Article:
Jerusalem — In the wake of this week’s agreement between the United Nations and Iraq, attention here turned to the threat posed by other countries in the Middle East with nonconventional weapons.
In addition to Iraq, “Iran, Syria, Egypt and Libya are all developing chemical and biological weapons at a rapid rate,” said Dr. Dany Shoham, a military expert at Bar-Ilan University’s Begin-Sadat Center for Strategic Affairs.
“Iran is evolving in the nuclear field as well, and it’s said to be increasing its efforts with the help of the Russians, the Chinese, the North Koreans, among others,” he said.
Whereas Iraq is being carefully monitored, Shoham said, “There is only limited scrutiny of Iran. What people don’t realize is that Iran and Iraq are more or less balanced in the chemical and biological spheres. Both have an inventory of chemical and biological weaponry, and both have the offensive capability to use them.”
Shoham’s comments came as Israelis greeted the agreement with equal doses of relief and skepticism. The mood in the country lightened considerably on Monday, after UN Secretary-General Kofi Annan announced that Iraq will provide unlimited access to weapons inspectors.
The fear that prompted 150,000 citizens and visitors to exchange or purchase gas masks on Sunday was all but absent 24 hours later, when just a few thousand people flocked to distribution centers.
“On Sunday it was incredibly pressured, but since then there have been almost no lines,” said a young woman soldier at a Jerusalem distribution site late Tuesday afternoon. “Things have calmed down, at least for the time being.”
Although the agreement seemed to remove the imminent threat of war, neither the Israeli government nor ordinary citizens put much stock in Saddam Hussein’s promises.
The few people replacing their masks at the ORT School here said they expected to need their masks later, if not sooner.
“In the Middle East, agreements mean nothing,” said Eli Rosenthal, a geologist in his 50s. “Americans don’t understand that it’s a totally different mentality here. There are no rules of the game.
“Saddam Hussein will pull this all over again, maybe in a month, maybe in three months, maybe in a year.”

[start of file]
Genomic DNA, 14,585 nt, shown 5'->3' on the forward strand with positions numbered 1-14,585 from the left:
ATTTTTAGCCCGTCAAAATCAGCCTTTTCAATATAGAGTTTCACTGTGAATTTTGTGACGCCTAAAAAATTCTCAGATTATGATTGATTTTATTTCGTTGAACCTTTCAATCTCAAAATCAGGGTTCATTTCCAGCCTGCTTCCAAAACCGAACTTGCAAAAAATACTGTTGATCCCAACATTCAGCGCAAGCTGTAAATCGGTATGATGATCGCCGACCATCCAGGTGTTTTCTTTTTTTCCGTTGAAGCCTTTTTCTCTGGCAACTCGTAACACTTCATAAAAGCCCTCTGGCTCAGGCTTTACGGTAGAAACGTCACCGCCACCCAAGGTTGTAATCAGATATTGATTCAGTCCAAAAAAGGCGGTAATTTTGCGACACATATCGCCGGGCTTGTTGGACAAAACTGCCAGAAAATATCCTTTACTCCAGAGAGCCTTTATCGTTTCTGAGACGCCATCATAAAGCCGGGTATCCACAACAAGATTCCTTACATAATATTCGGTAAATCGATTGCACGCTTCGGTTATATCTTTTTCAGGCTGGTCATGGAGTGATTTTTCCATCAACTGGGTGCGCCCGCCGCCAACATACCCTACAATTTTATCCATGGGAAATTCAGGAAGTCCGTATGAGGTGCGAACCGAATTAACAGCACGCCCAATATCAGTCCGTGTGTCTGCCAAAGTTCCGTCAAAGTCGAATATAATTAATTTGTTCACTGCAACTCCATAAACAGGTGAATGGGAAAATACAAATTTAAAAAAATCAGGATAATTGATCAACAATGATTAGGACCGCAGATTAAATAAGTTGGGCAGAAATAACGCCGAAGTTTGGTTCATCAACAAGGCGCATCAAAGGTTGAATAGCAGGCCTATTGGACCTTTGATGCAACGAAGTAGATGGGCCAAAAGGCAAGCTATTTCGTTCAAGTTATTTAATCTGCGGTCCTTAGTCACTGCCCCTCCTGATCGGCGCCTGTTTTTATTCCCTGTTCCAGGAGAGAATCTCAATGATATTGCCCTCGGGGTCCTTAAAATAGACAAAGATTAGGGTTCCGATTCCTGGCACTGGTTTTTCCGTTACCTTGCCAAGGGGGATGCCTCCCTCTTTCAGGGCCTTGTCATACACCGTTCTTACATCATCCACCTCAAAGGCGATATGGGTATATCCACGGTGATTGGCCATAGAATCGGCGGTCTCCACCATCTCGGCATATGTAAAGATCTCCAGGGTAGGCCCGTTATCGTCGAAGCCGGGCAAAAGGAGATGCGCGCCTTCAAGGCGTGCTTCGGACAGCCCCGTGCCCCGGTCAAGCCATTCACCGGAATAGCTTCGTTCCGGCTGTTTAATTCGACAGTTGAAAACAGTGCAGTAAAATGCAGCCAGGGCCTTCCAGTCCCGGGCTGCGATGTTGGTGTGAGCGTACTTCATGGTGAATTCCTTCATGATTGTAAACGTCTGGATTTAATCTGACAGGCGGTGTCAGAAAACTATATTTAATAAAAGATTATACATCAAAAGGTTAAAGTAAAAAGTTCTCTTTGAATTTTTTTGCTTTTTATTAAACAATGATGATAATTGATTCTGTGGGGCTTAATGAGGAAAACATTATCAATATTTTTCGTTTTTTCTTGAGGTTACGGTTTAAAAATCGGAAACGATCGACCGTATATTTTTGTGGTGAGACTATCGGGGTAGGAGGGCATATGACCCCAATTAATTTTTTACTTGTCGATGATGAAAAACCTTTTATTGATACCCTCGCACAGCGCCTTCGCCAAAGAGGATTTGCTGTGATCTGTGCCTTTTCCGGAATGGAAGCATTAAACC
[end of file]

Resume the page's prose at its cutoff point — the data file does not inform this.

Such thinking was echoed by Professor Gerald Steinberg, director of Bar-Ilan University’s Center for Conflict Resolution.
“Unless there’s a real effort to halt Saddam’s efforts to stockpile weapons of mass destruction, the problem isn’t solved,” he said. “The longer the rest of the world waits, the greater the threat to Israel.
“If in fact the inspectors have unfettered access [to Iraq’s sites], it will send an important message to Iran and Syria. If Iraq gets away with it, it will convince Iran and Syria that they can get away with it, too. If anything, they will accelerate their preparations.”
The government, too, remained on alert, urging all citizens to replace outdated masks and vials of atropine, an antidote to nerve gas. Following the reduction of tensions, however, military and health officials decided to store rather than distribute a hastily assembled stock of antibiotics to be used in the event of a biological weapons attack.
Prime Minister Benjamin Netanyahu rejected any suggestion that the Iraqi agreement will put an end to the threat of nonconventional weapons. On Monday he told the Knesset that “we are living in a ‘missile Middle East,’ and it obliges us to be constantly prepared on the home front.”
“This is an ongoing threat and we cannot be complacent,” he said. “Therefore a percentage of the gross national product will have to go on a permanent basis toward defending the home front.”
Security preparations related to the Iraqi crisis totaled $125 million, a sum that elicited loud condemnation from opposition parties in the government.
Netanyahu, who has been warning of Iran’s weapons capability for several months, stressed that disarming Iraq is barely half the battle.